“Measure the annual progress of not less than 95 percent of all students and students in each of the categories of students” – 1205

  • Adding to the list of programs States must consult, and aligning with workforce socialism program

“(aa) student readiness to enter postsecondary education or the workforce” -1111  (repeated many times)

“an application … shall include the following: A description of… assets, identified by the State… which shall include— an analysis of science, technology, engineering, and mathematics education quality and outcomes in the State…  labor market information regarding the industry and business workforce needs within the State….”  –2504

  • Dictating types of testing– including using nonacademic, interpretive, and diagnostic student reports

“produce individual student interpretive, descriptive, and diagnostic reports…  include information regarding achievement on academic assessments aligned with challenging State academic achievement standards… in  uniform format” –1111(b) (2) (B) (vi) (xiii)

“(vi) involve multiple up-to-date measures of student academic achievement, including measures that assess higher-order thinking skills and understanding, which may include measures of student academic growth and may be partially delivered in the form of portfolios, projects, or extended performance tasks” – 1111 (b) (2) (B) (vi)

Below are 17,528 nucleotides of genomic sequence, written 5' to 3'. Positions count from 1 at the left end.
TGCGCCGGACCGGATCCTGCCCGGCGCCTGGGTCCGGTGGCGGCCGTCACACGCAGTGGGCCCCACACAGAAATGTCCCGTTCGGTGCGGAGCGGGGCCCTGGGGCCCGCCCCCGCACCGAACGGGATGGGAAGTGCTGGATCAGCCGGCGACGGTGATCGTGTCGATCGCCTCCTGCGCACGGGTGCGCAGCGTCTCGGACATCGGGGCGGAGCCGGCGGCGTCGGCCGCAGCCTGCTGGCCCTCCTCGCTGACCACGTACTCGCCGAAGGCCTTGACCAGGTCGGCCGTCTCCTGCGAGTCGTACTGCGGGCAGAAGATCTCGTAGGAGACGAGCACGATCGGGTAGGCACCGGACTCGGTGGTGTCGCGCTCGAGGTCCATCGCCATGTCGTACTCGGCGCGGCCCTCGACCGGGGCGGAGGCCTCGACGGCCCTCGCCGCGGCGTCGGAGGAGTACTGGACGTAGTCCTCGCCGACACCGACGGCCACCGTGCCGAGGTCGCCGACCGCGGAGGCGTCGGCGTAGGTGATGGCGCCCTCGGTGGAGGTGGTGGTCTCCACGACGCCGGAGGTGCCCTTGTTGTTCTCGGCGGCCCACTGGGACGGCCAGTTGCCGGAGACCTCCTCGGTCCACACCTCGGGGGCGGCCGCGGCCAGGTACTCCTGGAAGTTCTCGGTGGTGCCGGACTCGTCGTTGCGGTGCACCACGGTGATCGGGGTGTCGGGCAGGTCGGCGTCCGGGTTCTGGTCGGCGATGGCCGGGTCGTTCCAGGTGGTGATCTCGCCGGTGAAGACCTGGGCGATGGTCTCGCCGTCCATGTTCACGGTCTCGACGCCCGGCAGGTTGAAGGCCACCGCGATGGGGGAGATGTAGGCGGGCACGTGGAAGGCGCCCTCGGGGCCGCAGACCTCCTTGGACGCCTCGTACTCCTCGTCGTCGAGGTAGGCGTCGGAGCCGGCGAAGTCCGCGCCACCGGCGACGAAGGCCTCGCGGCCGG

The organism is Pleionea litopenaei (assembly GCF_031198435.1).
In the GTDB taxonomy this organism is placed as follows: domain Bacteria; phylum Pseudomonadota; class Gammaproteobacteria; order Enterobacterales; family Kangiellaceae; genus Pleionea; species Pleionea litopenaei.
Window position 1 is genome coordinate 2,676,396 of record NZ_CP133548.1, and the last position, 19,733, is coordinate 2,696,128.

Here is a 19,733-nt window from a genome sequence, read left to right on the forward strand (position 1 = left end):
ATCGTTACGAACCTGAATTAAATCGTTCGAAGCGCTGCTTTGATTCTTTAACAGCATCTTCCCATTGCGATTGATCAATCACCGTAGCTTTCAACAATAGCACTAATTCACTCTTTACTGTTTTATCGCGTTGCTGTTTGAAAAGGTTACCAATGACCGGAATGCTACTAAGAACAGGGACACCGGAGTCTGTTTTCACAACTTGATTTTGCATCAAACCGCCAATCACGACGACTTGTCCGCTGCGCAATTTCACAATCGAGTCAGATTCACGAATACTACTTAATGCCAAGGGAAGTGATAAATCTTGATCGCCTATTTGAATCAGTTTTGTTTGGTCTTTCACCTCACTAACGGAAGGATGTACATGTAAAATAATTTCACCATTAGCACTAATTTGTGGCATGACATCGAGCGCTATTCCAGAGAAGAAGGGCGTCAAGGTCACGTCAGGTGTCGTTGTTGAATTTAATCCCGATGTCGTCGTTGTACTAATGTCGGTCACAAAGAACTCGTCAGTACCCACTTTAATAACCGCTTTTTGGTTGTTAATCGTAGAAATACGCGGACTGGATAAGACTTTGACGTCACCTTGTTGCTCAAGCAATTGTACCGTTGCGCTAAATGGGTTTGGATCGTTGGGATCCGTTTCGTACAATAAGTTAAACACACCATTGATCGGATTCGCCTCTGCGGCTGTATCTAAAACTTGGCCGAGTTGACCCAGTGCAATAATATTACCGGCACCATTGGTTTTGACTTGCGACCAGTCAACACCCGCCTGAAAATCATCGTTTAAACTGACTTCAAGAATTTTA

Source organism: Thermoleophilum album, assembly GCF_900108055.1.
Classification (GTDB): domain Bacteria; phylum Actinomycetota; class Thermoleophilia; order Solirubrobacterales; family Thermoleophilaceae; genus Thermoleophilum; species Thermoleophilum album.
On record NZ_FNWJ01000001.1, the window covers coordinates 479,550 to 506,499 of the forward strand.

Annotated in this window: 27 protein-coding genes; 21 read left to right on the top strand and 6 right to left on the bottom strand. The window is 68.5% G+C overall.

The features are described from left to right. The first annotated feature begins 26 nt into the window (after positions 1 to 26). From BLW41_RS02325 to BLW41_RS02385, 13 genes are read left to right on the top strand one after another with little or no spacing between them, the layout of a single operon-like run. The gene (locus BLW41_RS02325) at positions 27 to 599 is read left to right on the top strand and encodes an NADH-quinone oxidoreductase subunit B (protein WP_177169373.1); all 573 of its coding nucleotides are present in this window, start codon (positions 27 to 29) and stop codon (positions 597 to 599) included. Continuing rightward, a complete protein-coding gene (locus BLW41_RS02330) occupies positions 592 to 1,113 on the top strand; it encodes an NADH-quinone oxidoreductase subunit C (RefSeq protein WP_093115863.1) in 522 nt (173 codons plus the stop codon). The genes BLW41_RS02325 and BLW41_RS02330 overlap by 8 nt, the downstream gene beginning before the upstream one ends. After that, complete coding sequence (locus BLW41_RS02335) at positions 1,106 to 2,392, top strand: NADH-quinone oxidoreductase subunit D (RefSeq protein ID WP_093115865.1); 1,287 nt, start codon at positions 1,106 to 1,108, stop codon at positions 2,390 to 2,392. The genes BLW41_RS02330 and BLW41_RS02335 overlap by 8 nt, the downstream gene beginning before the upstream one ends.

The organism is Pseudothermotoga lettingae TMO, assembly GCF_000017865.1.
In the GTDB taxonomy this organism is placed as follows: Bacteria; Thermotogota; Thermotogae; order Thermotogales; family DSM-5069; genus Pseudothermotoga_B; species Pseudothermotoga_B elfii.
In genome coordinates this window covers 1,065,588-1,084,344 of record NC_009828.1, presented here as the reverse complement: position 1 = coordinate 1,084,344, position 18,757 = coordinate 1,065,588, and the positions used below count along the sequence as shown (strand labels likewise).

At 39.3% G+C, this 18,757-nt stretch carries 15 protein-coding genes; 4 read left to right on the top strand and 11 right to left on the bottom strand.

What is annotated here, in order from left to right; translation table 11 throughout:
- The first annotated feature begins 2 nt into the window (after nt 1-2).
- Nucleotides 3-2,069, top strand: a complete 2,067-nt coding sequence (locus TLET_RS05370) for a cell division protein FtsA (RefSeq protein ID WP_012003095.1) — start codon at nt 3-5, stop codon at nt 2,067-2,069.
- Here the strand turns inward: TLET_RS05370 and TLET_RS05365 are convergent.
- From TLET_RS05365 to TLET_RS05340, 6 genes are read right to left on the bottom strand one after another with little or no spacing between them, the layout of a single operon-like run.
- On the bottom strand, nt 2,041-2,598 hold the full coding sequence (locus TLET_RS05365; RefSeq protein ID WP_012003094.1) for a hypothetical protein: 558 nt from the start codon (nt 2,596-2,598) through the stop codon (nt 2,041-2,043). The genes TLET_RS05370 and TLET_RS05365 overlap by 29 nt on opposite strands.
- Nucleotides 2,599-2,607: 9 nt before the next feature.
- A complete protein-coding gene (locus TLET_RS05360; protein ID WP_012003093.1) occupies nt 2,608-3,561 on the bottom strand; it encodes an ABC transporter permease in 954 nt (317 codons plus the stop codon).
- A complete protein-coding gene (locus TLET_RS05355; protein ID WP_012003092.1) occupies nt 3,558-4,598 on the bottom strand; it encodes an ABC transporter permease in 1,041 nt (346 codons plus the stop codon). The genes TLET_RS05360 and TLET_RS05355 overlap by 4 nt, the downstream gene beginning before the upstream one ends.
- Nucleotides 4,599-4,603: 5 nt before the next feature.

Assessments must  “be administered through a single summative assessment; or be administered through multiple statewide assessments during the course of the year if the State can demonstrate that the results of these multiple assessments, taken in their totality, provide a summative score” – 1111 (b) (2) (B) (viii)

“(xiii) be developed, to the extent practicable, using the principles of universal design for learning.” – 1111 (b) (2) (B) (xiii)

 

  • Forcing out the parental opt-out movement; also, booting family out and putting government in to the center of the universe.

Crushing opt outs, each state test must “Measures the annual progress of not less than 95 percent of all students, and students in each of the categories of students” -1204

Same:  “Measure the annual progress of not less than 95 percent of all students and students in each of the categories of students” – 1205

Schools to be far, far more than places to learn numeracy and literacy:  “21st Century Learning Centers… an array of additional services, programs, and activities, such as youth development activities, service learning, nutrition and health education, drug and violence prevention programs, counseling programs, art, music, physical fitness and wellness programs, technology education programs, financial literacy programs, math, science, career and technical programs, internship or apprenticeship programs, and other ties to an in-demand industry sector” – 4201

“address family instability, school climate, trauma, safety, and nonacademic learning.”  -7304